|The Ottawa Field-Naturalists' Club
The Anne Hanes Natural History Award recognizes excellence in natural history research by an amateur. This year the award goes to butterfly enthusiast and expert, Ross Layberry.
Ross shared the first Anne Hanes Natural History Award in 1982 with J. Donald Lafontaine and Peter Hall for writing the "Butterflies of the Ottawa District." (T&L 16 No.1). Sixteen years later this triumvirate wrote the seminal book Butterflies of Canada, published by University of Toronto Press.
This year we are recognizing Ross for his recent article in Trail & Landscape (vol. 41, no 1), "Butterflies of the Ottawa District: 103 species...and counting." As this article testifies, Ross has continued over the years to be a keen field observer, meticulous collector of data, discriminating collector of specimens, and even a careful rearer of immatures.
This has enabled him to fill in many gaps in our knowledge of the butterflies and, more importantly, to make that information available to all through his lucid writing. In the article, Ross explains why four species should no longer be included in the Ottawa butterfly fauna, and why several others should be added. Most fascinating and impressive were the descriptions of his successful (and less successful) attempts at rearing the larvae of certain taxonomically problematic species such as the Summer Azure and Cherry Gall Azure in order to better understand the species limits. This kind of careful, often frustrating work goes far beyond the ordinary "capture and list" activity of most butterfly collectors.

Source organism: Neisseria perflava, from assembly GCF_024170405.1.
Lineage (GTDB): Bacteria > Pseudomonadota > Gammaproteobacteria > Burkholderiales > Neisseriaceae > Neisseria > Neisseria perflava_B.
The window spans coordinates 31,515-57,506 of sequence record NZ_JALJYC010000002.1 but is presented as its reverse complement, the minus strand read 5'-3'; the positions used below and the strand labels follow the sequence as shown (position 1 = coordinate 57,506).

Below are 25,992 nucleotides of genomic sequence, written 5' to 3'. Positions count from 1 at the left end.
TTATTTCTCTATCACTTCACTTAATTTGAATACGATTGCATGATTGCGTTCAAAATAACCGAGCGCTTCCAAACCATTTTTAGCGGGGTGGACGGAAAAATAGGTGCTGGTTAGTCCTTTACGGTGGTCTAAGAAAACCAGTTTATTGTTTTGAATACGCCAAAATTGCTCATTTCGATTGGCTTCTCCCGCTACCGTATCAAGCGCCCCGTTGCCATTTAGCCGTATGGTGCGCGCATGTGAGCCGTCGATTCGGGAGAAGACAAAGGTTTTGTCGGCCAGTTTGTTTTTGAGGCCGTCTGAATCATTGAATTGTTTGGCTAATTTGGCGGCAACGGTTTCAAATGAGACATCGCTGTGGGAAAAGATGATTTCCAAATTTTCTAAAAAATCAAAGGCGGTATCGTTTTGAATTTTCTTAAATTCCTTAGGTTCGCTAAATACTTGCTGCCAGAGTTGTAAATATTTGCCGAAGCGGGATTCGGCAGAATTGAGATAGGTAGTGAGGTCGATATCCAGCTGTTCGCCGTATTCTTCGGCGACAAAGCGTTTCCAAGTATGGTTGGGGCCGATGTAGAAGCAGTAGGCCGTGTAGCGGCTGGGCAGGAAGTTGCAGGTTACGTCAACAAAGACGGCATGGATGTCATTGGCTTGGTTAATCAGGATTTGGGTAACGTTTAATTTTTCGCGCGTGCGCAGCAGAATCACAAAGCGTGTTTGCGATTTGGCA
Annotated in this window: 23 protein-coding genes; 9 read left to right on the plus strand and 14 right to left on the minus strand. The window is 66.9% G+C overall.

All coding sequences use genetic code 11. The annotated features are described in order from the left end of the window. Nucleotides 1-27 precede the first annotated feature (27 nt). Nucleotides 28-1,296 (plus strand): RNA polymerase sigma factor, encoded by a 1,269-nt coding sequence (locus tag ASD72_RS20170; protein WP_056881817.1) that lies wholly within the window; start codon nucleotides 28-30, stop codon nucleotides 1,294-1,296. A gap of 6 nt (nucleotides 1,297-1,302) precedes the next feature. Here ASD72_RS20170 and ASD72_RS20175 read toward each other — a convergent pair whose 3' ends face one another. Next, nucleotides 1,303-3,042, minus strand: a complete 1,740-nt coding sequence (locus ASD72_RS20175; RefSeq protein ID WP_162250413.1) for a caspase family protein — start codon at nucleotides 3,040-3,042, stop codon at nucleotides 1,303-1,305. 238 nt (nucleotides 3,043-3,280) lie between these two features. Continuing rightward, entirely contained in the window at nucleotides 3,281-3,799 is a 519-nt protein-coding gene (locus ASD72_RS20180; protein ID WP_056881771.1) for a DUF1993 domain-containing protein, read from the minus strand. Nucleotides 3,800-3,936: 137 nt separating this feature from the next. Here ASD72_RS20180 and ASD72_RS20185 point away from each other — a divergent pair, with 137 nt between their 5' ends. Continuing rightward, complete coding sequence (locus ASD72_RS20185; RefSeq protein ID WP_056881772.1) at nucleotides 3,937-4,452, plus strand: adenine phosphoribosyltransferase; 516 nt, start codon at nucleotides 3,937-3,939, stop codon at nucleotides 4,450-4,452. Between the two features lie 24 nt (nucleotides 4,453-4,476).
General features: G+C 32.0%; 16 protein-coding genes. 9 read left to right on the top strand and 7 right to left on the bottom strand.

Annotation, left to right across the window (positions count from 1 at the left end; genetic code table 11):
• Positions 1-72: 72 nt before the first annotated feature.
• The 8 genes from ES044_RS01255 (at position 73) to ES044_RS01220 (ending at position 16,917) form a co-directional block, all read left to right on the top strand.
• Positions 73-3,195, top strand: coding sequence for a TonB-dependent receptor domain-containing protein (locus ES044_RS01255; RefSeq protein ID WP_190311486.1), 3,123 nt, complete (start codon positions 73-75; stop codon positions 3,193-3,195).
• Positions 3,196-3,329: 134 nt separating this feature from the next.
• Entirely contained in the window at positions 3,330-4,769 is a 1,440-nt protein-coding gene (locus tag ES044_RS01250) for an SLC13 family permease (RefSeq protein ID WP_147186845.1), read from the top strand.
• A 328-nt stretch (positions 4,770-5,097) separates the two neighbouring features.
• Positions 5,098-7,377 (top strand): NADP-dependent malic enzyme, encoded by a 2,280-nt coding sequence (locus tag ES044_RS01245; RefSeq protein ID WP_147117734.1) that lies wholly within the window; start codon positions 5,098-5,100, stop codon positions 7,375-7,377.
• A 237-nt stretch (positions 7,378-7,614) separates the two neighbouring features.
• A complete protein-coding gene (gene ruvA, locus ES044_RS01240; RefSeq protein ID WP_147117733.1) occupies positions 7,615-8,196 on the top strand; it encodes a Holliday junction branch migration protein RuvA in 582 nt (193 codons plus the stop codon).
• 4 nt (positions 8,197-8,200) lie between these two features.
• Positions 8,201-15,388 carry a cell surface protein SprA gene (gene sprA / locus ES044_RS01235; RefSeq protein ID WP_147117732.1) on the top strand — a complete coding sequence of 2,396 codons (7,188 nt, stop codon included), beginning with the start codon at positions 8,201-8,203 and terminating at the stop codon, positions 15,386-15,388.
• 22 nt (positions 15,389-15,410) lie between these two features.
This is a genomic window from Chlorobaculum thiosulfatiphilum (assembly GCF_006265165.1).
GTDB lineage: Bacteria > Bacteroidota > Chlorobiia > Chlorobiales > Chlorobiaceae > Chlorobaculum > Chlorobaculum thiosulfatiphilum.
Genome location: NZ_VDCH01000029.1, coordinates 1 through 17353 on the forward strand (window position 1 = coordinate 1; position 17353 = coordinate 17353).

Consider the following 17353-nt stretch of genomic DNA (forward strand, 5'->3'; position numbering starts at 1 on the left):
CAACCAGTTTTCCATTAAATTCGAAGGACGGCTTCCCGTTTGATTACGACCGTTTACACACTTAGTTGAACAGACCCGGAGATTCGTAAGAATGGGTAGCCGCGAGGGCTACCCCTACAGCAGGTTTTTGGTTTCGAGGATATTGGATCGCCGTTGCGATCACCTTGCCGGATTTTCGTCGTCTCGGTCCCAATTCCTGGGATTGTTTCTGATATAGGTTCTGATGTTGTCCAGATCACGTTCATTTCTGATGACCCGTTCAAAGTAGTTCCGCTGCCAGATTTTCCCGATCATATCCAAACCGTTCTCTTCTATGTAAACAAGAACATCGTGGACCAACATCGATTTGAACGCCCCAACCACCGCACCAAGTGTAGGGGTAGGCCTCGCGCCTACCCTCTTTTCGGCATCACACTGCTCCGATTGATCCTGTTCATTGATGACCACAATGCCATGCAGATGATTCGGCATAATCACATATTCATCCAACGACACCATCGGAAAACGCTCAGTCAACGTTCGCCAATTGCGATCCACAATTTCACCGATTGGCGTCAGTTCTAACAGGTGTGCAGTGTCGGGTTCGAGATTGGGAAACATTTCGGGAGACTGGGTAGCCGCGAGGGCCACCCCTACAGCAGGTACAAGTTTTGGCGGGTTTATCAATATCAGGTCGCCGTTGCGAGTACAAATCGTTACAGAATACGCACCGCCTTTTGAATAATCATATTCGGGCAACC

In addition to preparing well written articles, Ross has made a very special contribution to our knowledge of local butterflies by his meticulous work in creating and maintaining a database of thousands of records of butterflies that is now available through the Canadian Biodiversity Information Facility under the auspices of Agriculture and Agri-Food Canada in Ottawa. This database is readily accessible to researchers and amateurs online.
Ross has been collecting butterflies since he was a child in England. He simply continued that interest as an amateur when he came here as a young man. He has become a foremost expert in Canadian as well as local butterflies. We are pleased to present him with the Anne Hanes Natural History Award for 2007.